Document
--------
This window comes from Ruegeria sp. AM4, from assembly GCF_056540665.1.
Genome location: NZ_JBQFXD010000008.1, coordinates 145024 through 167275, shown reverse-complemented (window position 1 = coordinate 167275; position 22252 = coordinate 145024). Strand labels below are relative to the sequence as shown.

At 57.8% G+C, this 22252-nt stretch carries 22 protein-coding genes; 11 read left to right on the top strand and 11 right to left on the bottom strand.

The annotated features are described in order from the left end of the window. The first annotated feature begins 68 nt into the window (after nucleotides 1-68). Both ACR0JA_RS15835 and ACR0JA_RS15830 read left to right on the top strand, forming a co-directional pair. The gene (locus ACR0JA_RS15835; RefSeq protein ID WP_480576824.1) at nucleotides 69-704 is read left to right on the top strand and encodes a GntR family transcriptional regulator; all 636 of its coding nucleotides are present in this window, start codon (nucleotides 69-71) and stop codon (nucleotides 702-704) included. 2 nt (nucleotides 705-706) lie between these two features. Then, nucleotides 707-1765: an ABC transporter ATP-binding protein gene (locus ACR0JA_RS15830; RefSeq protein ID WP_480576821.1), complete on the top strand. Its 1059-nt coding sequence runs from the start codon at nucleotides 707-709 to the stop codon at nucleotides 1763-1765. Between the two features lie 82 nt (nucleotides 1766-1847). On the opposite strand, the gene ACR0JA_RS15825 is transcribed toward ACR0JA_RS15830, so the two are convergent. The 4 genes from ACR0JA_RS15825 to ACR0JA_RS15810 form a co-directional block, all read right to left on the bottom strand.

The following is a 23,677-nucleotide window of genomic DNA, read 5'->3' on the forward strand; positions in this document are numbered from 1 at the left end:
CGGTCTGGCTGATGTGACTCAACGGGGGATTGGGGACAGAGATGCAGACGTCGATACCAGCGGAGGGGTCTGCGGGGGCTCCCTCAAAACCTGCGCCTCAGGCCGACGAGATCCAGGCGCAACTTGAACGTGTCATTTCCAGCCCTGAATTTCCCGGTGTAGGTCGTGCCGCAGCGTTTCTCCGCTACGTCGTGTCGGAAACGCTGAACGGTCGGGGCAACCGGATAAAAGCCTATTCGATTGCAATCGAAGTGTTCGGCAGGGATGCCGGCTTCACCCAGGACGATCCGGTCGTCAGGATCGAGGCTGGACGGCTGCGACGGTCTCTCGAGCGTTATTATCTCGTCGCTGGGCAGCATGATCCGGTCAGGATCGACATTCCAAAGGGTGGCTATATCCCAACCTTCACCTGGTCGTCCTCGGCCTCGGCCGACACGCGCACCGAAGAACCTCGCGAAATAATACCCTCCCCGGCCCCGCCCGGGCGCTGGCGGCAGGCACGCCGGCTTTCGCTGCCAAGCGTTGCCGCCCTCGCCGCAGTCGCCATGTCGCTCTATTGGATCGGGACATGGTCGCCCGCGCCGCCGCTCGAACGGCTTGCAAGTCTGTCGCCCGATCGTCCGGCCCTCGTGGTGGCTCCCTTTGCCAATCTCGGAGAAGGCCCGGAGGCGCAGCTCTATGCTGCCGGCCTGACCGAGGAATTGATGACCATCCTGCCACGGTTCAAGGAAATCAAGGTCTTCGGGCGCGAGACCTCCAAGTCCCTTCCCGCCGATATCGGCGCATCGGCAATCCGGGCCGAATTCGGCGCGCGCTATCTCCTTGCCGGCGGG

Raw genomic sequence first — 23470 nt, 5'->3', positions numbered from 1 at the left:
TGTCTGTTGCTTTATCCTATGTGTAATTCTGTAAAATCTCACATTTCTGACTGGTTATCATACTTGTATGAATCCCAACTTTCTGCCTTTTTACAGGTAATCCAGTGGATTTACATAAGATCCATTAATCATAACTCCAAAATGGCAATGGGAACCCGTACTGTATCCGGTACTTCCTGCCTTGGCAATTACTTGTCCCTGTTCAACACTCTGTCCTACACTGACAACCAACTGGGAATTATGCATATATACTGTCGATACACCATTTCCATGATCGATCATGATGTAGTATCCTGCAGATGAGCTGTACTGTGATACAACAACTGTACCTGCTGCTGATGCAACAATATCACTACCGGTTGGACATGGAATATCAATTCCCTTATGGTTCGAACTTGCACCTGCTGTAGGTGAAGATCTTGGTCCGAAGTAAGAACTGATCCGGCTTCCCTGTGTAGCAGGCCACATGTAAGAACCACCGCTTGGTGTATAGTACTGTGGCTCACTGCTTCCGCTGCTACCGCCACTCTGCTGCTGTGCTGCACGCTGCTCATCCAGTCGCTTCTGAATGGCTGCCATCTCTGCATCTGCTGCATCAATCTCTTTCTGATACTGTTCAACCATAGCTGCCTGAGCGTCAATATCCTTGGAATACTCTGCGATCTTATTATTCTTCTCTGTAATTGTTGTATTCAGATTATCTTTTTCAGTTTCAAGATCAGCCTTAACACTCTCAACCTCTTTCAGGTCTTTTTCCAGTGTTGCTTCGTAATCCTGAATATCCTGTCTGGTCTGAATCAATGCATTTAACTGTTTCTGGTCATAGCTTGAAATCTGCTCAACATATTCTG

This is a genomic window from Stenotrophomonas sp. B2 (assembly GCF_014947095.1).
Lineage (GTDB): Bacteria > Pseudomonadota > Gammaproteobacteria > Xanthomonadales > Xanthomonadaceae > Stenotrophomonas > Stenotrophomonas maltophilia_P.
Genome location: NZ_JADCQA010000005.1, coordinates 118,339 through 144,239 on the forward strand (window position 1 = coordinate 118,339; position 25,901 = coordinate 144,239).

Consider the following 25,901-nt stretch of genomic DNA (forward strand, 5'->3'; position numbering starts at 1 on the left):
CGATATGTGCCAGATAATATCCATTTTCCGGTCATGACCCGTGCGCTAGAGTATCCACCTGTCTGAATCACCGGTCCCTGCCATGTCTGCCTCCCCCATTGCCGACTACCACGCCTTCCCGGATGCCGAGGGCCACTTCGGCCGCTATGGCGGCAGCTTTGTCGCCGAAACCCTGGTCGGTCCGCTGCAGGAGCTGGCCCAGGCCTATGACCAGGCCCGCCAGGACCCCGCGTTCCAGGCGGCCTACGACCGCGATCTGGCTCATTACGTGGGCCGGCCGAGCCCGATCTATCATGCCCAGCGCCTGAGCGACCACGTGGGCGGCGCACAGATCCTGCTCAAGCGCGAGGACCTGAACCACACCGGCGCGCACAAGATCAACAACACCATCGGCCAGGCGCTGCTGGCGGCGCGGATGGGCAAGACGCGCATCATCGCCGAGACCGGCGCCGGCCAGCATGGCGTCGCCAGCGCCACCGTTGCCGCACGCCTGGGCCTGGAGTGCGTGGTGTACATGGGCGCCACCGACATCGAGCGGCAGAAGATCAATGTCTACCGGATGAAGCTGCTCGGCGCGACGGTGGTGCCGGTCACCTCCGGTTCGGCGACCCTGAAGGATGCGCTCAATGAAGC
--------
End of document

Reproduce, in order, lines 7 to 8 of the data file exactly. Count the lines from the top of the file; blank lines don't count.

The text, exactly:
Raw genomic sequence first — 23470 nt, 5'->3', positions numbered from 1 at the left:
TGTCTGTTGCTTTATCCTATGTGTAATTCTGTAAAATCTCACATTTCTGACTGGTTATCATACTTGTATGAATCCCAACTTTCTGCCTTTTTACAGGTAATCCAGTGGATTTACATAAGATCCATTAATCATAACTCCAAAATGGCAATGGGAACCCGTACTGTATCCGGTACTTCCTGCCTTGGCAATTACTTGTCCCTGTTCAACACTCTGTCCTACACTGACAACCAACTGGGAATTATGCATATATACTGTCGATACACCATTTCCATGATCGATCATGATGTAGTATCCTGCAGATGAGCTGTACTGTGATACAACAACTGTACCTGCTGCTGATGCAACAATATCACTACCGGTTGGACATGGAATATCAATTCCCTTATGGTTCGAACTTGCACCTGCTGTAGGTGAAGATCTTGGTCCGAAGTAAGAACTGATCCGGCTTCCCTGTGTAGCAGGCCACATGTAAGAACCACCGCTTGGTGTATAGTACTGTGGCTCACTGCTTCCGCTGCTACCGCCACTCTGCTGCTGTGCTGCACGCTGCTCATCCAGTCGCTTCTGAATGGCTGCCATCTCTGCATCTGCTGCATCAATCTCTTTCTGATACTGTTCAACCATAGCTGCCTGAGCGTCAATATCCTTGGAATACTCTGCGATCTTATTATTCTTCTCTGTAATTGTTGTATTCAGATTATCTTTTTCAGTTTCAAGATCAGCCTTAACACTCTCAACCTCTTTCAGGTCTTTTTCCAGTGTTGCTTCGTAATCCTGAATATCCTGTCTGGTCTGAATCAATGCATTTAACTGTTTCTGGTCATAGCTTGAAATCTGCTCAACATATTCTG